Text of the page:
February 11, 2022

The University of Michigan announced on January 10, 2022 that approximately 1,050 claimants who have alleged sexual abuse by the late University of Michigan physician Robert E. Anderson will receive $460 million in settlement of their claims, and an additional $30 million is reserved for future claimants who choose to participate in the settlement before July 31, 2023. The settlement is contingent on documentation and approval by the Board of Regents, approval by 98% of the claimants (as recommended by their attorneys), and approval by the court.

The settlement will be paid from University of Michigan reserves and insurance proceeds. Over the years, the University of Michigan has built up reserves from a variety of funding sources. The University will use these funds — excluding tuition and student fee receipt, gift receipts and state appropriation receipts — to supplement insurance proceeds to cover the costs of the settlement.

The Allegations And The Investigation 

In March 2020, the University of Michigan hired a law firm to take over an investigation into allegations of sexual misconduct by Anderson. The law firm found that Anderson engaged in a “pervasive, decades-long, destructive pattern of sexual misconduct” involving hundreds of University students. The investigation report, released in May 2021, stated that University officials knew about the misconduct as early as 1978, yet the sexual misconduct continued for decades. Anderson worked at the University of Michigan from 1966 to 2003. He died in 2008.

The law firm’s report also found that Anderson’s misconduct “occurred across his various roles at the university and throughout his University career — with patients who sought treatment from him at (University Health Service), with student-athletes who were sent to him for required pre-participation physical examinations, and with medical students he was responsible for teaching.”

In addition to many patients who received unnecessary or inappropriate sensitive examinations from Anderson, a smaller group of patients described clinical experiences in which Anderson engaged in overtly sexual conduct.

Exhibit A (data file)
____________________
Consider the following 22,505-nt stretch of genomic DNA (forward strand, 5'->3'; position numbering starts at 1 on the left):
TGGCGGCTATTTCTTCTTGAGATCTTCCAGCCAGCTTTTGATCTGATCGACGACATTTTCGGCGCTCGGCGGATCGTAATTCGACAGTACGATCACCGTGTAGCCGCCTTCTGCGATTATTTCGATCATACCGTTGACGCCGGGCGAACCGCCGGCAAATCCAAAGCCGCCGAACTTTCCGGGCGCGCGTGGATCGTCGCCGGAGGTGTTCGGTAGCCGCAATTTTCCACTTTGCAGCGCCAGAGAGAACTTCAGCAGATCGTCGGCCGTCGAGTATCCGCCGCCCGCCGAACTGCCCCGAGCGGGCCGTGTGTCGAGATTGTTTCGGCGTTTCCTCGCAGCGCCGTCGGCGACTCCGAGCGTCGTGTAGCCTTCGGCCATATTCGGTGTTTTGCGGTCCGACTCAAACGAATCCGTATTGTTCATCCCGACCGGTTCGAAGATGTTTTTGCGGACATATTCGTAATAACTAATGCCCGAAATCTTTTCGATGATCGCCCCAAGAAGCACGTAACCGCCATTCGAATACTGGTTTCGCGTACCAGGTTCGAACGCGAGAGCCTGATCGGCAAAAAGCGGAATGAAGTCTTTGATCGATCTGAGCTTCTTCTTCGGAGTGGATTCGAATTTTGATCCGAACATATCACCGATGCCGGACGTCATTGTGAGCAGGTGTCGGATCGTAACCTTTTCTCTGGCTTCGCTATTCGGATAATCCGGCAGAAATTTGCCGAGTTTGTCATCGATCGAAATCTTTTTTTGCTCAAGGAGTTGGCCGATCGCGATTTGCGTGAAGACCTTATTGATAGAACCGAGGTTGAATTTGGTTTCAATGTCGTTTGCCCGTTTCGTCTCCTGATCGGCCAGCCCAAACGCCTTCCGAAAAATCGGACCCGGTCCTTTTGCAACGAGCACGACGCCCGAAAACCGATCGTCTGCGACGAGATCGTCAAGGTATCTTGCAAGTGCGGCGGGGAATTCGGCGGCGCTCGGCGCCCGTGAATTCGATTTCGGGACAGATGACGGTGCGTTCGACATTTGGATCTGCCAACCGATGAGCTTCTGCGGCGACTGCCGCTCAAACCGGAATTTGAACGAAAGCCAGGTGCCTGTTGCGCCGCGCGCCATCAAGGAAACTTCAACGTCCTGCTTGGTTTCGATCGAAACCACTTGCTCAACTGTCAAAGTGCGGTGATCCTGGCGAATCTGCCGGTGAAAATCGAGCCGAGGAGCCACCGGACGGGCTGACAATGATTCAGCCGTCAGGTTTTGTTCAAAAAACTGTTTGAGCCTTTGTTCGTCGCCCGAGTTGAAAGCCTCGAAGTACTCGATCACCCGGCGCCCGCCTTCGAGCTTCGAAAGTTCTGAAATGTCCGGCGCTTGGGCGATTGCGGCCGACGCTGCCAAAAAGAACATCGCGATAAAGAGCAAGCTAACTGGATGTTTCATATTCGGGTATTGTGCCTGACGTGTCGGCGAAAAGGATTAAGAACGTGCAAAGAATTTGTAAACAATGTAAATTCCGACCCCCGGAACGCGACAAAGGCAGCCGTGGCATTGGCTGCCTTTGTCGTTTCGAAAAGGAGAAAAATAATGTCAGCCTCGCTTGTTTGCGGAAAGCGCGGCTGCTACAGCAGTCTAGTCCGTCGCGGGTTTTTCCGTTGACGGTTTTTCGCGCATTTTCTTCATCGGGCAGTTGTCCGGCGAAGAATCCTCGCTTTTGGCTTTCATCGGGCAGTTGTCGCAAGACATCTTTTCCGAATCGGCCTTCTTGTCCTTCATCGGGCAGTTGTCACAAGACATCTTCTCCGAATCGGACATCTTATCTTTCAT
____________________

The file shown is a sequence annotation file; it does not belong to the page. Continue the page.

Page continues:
The law firm’s report stated that over his 37-year career at the University of Michigan, “Anderson’s misconduct ranged from performing medically unnecessary hernia and rectal examinations on patients seeking treatment for wholly unrelated issues, to manually stimulating male patients … to quid-pro-quo arrangements in which he provided medical services in exchange for sexual contact.”

The Chair of the University of Michigan Board of Regents stated with regard to the settlement, “We hope this settlement will begin the healing process for survivors. At the same time, the work that began two years ago, when the first brave survivors came forward, will continue.” The President of the University of Michigan stated in an email to the University community on January 19, 2022: “At the same time, our work is not complete. The Board and administration plan to accelerate further efforts to work toward a campus with a positive, nurturing and safe culture that reflects our values as a community. We will strive to be free from abuse and sexual misconduct, building on the work that hundreds in our community are committed to succeeding.”


If you or a loved one have been sexually abused by a doctor or other health care provider in Michigan or in another U.S. state, you should promptly seek the advice of a Michigan medical malpractice lawyer, or a medical malpractice lawyer in your state, who may investigate your sexual abuse medical malpractice claim for you and represent you or your loved one in a sexual misconduct medical malpractice case against a doctor or other health care provider who sexually abused you or your loved one, if appropriate.

Click on the “Contact Us Now” tab to the right, visit our website, or call us toll-free in the United States at 800-295-3959 to find sexual abuse medical malpractice lawyers in your U.S. state who may assist you.

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